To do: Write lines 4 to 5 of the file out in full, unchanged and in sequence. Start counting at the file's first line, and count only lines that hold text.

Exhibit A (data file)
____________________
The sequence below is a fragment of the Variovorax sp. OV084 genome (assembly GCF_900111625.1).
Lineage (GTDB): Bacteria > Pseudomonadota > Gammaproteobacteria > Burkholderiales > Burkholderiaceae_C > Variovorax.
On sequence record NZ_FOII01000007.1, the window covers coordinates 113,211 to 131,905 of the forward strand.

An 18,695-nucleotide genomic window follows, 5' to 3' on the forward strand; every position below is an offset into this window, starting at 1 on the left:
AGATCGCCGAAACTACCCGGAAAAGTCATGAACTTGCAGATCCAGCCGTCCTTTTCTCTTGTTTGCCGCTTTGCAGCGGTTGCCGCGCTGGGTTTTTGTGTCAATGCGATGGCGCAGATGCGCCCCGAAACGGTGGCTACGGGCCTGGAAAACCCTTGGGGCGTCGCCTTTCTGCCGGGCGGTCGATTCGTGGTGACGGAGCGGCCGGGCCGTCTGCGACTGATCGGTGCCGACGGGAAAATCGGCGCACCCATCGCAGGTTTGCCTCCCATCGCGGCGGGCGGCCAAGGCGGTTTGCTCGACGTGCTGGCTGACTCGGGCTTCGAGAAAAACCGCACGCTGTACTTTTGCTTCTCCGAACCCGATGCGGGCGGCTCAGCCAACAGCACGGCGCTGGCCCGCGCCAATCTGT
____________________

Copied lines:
An 18,695-nucleotide genomic window follows, 5' to 3' on the forward strand; every position below is an offset into this window, starting at 1 on the left:
AGATCGCCGAAACTACCCGGAAAAGTCATGAACTTGCAGATCCAGCCGTCCTTTTCTCTTGTTTGCCGCTTTGCAGCGGTTGCCGCGCTGGGTTTTTGTGTCAATGCGATGGCGCAGATGCGCCCCGAAACGGTGGCTACGGGCCTGGAAAACCCTTGGGGCGTCGCCTTTCTGCCGGGCGGTCGATTCGTGGTGACGGAGCGGCCGGGCCGTCTGCGACTGATCGGTGCCGACGGGAAAATCGGCGCACCCATCGCAGGTTTGCCTCCCATCGCGGCGGGCGGCCAAGGCGGTTTGCTCGACGTGCTGGCTGACTCGGGCTTCGAGAAAAACCGCACGCTGTACTTTTGCTTCTCCGAACCCGATGCGGGCGGCTCAGCCAACAGCACGGCGCTGGCCCGCGCCAATCTGT